AACN News—August 2001—Opinions

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Vol. 18, No. 8, AUGUST 2001

President's Note: A Journey of Rediscovery: So, How Does It Feel to You?

By Michael L. Williams, RN, MSN, CCRN
President, AACN

“So, Michael, how does it feel to be the first male president of AACN?”

At first, this question caught me off guard. After all, I didn’t become an active AACN member or seek leadership opportunities because I’m a man. I’m simply a dedicated nurse who wants to contribute to advancing our profession. And I’m convinced that AACN’s vision and mission are solid guideposts to making this happen.

But like it or not, the more I’m asked, the more I realize that anything I say or do as AACN’s president will represent men who are nurses, not only to us, but also to everyone who interacts with us. It’s an unusual situation for me because, throughout my career, I’ve been socialized to downplay the influence of gender in being a nurse.

Nurses have traveled far and wide on their professional journey over the centuries. We have become autonomous clinicians who help to meet society’s health needs. We give the best care possible for patients and families, despite barriers that challenge the best of us. Barriers like insufficient numbers of nurses and inadequate physical resources. We have stretched and matured on this increasingly complex journey.

Yet, for all the wisdom we have acquired, we are still not a profession that embraces its members equally, without regard to gender. Within and outside of our profession, nursing is still seen as “woman’s work,” work that is neither appropriate nor desirable for men.

Facing the Challenges
Men who choose our noble profession still face a host of challenges. Invisibility. Negative stereotypes. Few male faculty members in nursing schools. Male students socialized to downplay their gender. Little opportunity to work and communicate with other men in nursing. Few role models. Misperceptions about our competence and qualifications for promotion. Differences in how each gender communicates. Perception that physicians automatically respect men in nursing more than women. And, perhaps the most devaluing of all, the perception that a man cannot be caring and compassionate enough to be a nurse.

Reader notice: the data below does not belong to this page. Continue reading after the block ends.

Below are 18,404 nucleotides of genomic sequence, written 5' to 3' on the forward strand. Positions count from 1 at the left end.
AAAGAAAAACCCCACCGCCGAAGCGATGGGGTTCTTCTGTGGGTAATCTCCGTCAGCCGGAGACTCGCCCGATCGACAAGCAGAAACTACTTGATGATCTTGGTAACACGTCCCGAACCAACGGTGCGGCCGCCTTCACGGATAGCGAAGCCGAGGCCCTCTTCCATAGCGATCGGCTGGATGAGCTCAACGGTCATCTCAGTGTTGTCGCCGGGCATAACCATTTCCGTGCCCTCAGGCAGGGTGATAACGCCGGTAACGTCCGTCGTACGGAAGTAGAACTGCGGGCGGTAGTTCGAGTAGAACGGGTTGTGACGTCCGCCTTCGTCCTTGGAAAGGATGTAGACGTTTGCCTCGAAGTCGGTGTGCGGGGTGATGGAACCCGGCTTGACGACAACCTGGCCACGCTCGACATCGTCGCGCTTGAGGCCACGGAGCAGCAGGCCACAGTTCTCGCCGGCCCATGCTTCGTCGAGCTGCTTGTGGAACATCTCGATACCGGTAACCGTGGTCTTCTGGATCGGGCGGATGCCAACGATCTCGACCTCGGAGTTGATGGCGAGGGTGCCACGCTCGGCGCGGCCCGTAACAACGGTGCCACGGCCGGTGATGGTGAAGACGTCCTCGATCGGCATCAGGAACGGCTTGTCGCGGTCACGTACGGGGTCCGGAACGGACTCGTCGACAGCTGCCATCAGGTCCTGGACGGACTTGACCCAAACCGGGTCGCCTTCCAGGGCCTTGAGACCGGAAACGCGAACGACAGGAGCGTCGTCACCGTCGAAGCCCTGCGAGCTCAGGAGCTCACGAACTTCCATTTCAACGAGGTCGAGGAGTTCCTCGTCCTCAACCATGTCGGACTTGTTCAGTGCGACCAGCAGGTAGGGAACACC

Nursing continues to be a profession that allows situations to occur, like these from my own experience:
• “Don’t let yourself be promoted too soon,” I was advised. “Hospitals have a habit of promoting men who aren’t qualified.” Even today I’m haunted by the possibility that some of my promotions have been because of my gender, not my competence.
• A week before I accepted a faculty position, the men’s restroom became a storage room. “There are no men in nursing,” I was told.
• The lone male student in a class struggled to develop his physical assessment skills because he couldn’t practice on female classmates, though they could practice on him.
• Recently, when a group of us were introduced as “the critical care nurse group,” the introducer failed to acknowledge me, because he didn’t see me as nurse.

Admittedly, these unfortunate examples do not tell the entire story. Fortunately, I also know about experiences like these:
• The clinical instructor contacted the student to ask him: “Do you have any questions or concerns that I could help you clarify before you start your women’s health rotation?”
• “I need a nurse to assist me,” the obstetrician told the delivery room manager, who responded: “Let me introduce you to your patient’s nurse. He is right here.”
• “Your [female] classmates seem to have a problem that my nurse is a man,” the 19-year old woman said to the male student. “I don’t see anything unusual about a man being a nurse, do you?”
• When the new graduate was asked why he chose nursing as a career, she replied, “Because my father is a nurse.”

Overall, the unwillingness of nursing to consistently embrace men as equal colleagues is not a good thing. It’s not good for our profession at a time of global shortage. It’s not good for our society because it limits the career choices of potential bright and compassionate caregivers. Worst of all, it erodes the integrity and ethics that are the hallmarks of our profession.